We'll go through it. We'll give our views exactly as it relates to their application. The flaws in their application, they're glaring, to say the least, and we will be opposing that application. The industry is very concerned about some of the things there in NetApp. So again, you can't just create an application and pass it because it's a new asset class. The CFTC also has to look at innovative new products.

I will tell you that you cannot say that you have innovation for the sake of innovation. It's got to be still under the principles-based regulatory regime that is highly outlined in the CFTC today, and you can't go outside of that just for the sake of innovation. So it will be fascinating to see how this all plays out, but I do not see anything playing out in the near term at all.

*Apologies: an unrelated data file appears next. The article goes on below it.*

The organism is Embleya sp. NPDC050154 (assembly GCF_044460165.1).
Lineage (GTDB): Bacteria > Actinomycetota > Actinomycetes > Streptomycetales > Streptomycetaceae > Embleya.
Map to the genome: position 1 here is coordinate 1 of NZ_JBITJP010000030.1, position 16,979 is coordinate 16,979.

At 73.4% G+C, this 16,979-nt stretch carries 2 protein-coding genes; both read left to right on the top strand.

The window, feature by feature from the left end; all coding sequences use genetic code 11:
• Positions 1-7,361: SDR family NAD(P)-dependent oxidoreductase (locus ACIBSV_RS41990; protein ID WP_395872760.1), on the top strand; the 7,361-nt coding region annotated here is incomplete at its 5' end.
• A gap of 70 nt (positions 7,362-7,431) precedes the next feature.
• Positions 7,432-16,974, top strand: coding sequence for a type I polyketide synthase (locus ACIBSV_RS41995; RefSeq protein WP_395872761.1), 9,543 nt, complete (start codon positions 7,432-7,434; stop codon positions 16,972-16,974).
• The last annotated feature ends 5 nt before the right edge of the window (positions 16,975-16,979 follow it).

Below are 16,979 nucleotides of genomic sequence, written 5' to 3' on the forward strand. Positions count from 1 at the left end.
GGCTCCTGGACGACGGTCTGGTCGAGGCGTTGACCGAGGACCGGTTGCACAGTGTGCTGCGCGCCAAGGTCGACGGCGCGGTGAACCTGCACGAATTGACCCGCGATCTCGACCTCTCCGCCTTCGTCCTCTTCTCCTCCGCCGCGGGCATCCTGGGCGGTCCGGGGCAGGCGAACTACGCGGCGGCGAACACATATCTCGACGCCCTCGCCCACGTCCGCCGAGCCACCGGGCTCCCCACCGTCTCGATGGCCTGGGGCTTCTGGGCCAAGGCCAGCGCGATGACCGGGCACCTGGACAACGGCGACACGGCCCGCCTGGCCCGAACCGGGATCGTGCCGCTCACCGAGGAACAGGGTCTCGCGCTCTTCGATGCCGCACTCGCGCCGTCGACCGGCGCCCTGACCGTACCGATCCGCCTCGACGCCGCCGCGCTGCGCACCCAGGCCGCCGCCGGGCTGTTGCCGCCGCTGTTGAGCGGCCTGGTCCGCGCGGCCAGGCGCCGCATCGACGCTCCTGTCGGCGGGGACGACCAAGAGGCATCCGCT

Chris Allen
Analyst at Compass Point

Thanks, appreciate it.

Terrence Duffy
Chairman and Chief Executive Officer at CME Group

Thank you.

Operator

We will take our next question from Simon Clinch from Atlantic Equities. Please go ahead.

Simon Clinch
Analyst at Atlantic Equities

Hi, thanks for taking my question. I wanted to jump back to just your thoughts around the international opportunity outside U.S. trading volumes and how -- I guess, what you think the next steps are in terms of driving that volume higher? As I've noticed that since about the sharp rises through sort of 2017, 2018, the percentage of volumes in international has sort of plateaued to some extent.

And I was just wondering if there's any particular reason for that or if really we should expect that to be moving a leg higher as we move forward and what drives that.

Terrence Duffy
Chairman and Chief Executive Officer at CME Group

Simon, I'll turn it over to Derek for that response.

Derek Sammann
Senior Managing Director, Global Head of Commodities, Options and International Markets at CME Group